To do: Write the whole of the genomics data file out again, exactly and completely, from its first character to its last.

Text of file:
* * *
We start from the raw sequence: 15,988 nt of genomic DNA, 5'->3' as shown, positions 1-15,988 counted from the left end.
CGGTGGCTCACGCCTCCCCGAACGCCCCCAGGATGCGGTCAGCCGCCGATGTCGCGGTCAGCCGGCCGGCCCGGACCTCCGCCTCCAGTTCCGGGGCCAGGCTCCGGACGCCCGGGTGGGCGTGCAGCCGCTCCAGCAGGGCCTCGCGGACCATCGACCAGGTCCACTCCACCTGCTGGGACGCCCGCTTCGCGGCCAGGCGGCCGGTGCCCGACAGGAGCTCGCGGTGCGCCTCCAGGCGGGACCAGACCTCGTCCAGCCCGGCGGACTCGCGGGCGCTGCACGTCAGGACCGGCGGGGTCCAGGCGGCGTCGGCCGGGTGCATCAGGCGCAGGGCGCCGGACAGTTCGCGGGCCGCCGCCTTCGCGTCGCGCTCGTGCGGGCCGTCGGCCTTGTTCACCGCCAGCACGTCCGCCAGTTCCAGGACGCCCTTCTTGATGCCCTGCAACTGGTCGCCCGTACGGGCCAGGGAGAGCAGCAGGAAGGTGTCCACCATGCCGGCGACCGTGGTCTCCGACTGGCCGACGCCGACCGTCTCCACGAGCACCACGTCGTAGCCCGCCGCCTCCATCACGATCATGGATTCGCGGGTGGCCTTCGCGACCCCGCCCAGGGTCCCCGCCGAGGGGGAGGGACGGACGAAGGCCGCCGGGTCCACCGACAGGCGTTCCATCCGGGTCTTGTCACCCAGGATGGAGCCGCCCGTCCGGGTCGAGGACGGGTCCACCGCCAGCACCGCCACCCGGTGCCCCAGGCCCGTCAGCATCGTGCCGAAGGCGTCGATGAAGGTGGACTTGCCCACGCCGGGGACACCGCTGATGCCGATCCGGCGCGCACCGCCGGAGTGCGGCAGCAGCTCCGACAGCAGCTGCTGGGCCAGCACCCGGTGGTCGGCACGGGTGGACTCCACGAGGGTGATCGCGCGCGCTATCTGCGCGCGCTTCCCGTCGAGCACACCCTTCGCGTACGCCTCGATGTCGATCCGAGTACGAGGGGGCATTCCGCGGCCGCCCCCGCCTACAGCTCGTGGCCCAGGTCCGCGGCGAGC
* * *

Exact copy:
We start from the raw sequence: 15,988 nt of genomic DNA, 5'->3' as shown, positions 1-15,988 counted from the left end.
CGGTGGCTCACGCCTCCCCGAACGCCCCCAGGATGCGGTCAGCCGCCGATGTCGCGGTCAGCCGGCCGGCCCGGACCTCCGCCTCCAGTTCCGGGGCCAGGCTCCGGACGCCCGGGTGGGCGTGCAGCCGCTCCAGCAGGGCCTCGCGGACCATCGACCAGGTCCACTCCACCTGCTGGGACGCCCGCTTCGCGGCCAGGCGGCCGGTGCCCGACAGGAGCTCGCGGTGCGCCTCCAGGCGGGACCAGACCTCGTCCAGCCCGGCGGACTCGCGGGCGCTGCACGTCAGGACCGGCGGGGTCCAGGCGGCGTCGGCCGGGTGCATCAGGCGCAGGGCGCCGGACAGTTCGCGGGCCGCCGCCTTCGCGTCGCGCTCGTGCGGGCCGTCGGCCTTGTTCACCGCCAGCACGTCCGCCAGTTCCAGGACGCCCTTCTTGATGCCCTGCAACTGGTCGCCCGTACGGGCCAGGGAGAGCAGCAGGAAGGTGTCCACCATGCCGGCGACCGTGGTCTCCGACTGGCCGACGCCGACCGTCTCCACGAGCACCACGTCGTAGCCCGCCGCCTCCATCACGATCATGGATTCGCGGGTGGCCTTCGCGACCCCGCCCAGGGTCCCCGCCGAGGGGGAGGGACGGACGAAGGCCGCCGGGTCCACCGACAGGCGTTCCATCCGGGTCTTGTCACCCAGGATGGAGCCGCCCGTCCGGGTCGAGGACGGGTCCACCGCCAGCACCGCCACCCGGTGCCCCAGGCCCGTCAGCATCGTGCCGAAGGCGTCGATGAAGGTGGACTTGCCCACGCCGGGGACACCGCTGATGCCGATCCGGCGCGCACCGCCGGAGTGCGGCAGCAGCTCCGACAGCAGCTGCTGGGCCAGCACCCGGTGGTCGGCACGGGTGGACTCCACGAGGGTGATCGCGCGCGCTATCTGCGCGCGCTTCCCGTCGAGCACACCCTTCGCGTACGCCTCGATGTCGATCCGAGTACGAGGGGGCATTCCGCGGCCGCCCCCGCCTACAGCTCGTGGCCCAGGTCCGCGGCGAGC